A high ranking Australian government official said last week that the country's federal government will not stand in the way of any state or territory that wants to issue a betting license to Betfair, the world's leading betting exchange.
The position, confirmed by Communications Minister Helen Cooonan, goes against the wishes of the Australian Horse Racing Board, Tabcorp and others in the traditional betting industry who have lobbied feverishly against legalizing betting exchanges.
Officials with Betfair welcomed the news and said they are in talks with a handful of jurisdictions. Tasmania is believed to be the frontrunner, but the company isn't saying with whom it's negotiating.
Speculation is that Betfair, which has been taking wagers from Australian residents through its betting hub in London for nearly two years, could have its Australian license within six months. That means the company's joint venture with Kerry Packer's PBL could be up and running in a matter of months. PBL and Betfair entered a branding deal in July that would have Betfair launching a PBL-branded betting exchange if, and only if, the joint venture acquires a betting license.
Such a scenario would likely open the door for other betting exchanges as well. A "well placed" source in the Northern Territory government told The Australian that there are many jurisdictions trying to land Betfair, and a domino effect will likely follow after it is awarded a license.
"At the moment it's a case of everyone standing at the edge of the cliff waiting for the first one to jump," the source said. "Betfair would provide enormous revenue, and none of us would want to see it lost to other states."
The Australian Horse Racing Board led the charge to keep Betfair out of Australia, with its chief executive, Andrew Harding, in October proposing a ban on U.K. horses at Australian tracks. Harding said such a ban would force owners and trainers to cooperate with countries that don't want the exchange operating within their borders.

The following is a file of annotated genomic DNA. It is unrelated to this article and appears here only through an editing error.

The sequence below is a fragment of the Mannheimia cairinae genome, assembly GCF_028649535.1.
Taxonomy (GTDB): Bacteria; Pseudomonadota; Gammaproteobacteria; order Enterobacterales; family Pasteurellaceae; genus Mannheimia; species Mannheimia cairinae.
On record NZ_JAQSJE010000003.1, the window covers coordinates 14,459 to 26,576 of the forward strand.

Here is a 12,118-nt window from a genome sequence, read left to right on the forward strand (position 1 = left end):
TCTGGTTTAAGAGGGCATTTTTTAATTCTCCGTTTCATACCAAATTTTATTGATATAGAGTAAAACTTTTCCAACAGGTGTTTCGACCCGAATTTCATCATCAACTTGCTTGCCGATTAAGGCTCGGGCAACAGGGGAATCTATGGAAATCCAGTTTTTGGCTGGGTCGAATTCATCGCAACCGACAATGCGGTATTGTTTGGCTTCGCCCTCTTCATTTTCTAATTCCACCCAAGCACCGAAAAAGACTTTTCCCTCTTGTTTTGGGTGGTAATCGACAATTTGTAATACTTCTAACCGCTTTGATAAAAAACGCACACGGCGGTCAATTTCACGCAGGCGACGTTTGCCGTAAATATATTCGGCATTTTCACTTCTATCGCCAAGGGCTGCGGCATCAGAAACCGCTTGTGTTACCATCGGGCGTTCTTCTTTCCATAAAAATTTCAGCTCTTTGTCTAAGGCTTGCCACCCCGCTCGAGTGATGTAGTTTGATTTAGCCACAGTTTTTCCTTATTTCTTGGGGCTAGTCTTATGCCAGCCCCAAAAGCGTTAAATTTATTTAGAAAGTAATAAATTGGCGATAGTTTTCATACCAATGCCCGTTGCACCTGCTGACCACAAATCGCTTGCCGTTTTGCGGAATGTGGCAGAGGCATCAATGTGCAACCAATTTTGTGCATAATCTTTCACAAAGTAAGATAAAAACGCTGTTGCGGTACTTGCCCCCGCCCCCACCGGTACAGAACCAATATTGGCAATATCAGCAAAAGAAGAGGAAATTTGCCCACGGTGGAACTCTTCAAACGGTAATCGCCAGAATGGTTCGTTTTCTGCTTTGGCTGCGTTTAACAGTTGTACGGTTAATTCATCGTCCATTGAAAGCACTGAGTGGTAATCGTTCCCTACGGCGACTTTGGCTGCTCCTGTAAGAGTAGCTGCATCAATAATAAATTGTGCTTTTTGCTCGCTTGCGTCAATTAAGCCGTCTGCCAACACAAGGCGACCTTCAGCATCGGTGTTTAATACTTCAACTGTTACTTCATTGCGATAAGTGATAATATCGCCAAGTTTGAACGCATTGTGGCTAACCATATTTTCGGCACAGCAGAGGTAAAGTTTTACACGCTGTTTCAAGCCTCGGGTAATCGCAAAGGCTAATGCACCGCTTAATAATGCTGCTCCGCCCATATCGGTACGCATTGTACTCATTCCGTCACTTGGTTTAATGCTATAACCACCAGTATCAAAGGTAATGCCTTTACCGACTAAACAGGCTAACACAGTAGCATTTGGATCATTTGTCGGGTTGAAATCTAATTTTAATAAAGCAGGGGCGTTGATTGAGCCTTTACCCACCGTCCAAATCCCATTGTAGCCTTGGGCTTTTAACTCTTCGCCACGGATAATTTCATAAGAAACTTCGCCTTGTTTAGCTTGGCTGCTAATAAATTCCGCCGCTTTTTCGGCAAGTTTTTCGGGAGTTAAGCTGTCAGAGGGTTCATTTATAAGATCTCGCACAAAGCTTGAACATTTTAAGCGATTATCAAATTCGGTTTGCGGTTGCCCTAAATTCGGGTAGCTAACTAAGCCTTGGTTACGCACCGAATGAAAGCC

Harding has often stressed concerns about the effect exchanges can have on the integrity of races and reiterated those concerns last week at the Symposium on Racing in Tucson, Arizona.
Coonan said on Friday, though, that it wasn't the government's role "to unilaterally move to regulate or protect the racing industry."
Betfair has been lobbying Australia's state governments for several months, with key personnel relocating to Sydney this year to step up those efforts.
The only two jurisdictions that have gone on record saying they won't license Betfair, or any other exchange, are South Australia and Western Australia.
Tasmania is a leading candidate because of the potential employment opportunities that Betfair could bring as well as the windfall from tax revenues and licensing fees.
A spokesman for Tasmanian Finance Minister Jim Cox said the Lennon government was keeping an open mind on the issue.
"We haven't had any formal application from Betfair, but we've left the door open on the proviso that we get racing industry support," the spokesman said.
Coonan's position reemphasizes the federal government's decision (following the 18-month long review of the Interactive Gambling Act) that the exchange issue should be left up to the state governments.
"Industry issues, including . . . the integrity of the racing industry, are a state-based jurisdiction," Coonan said.
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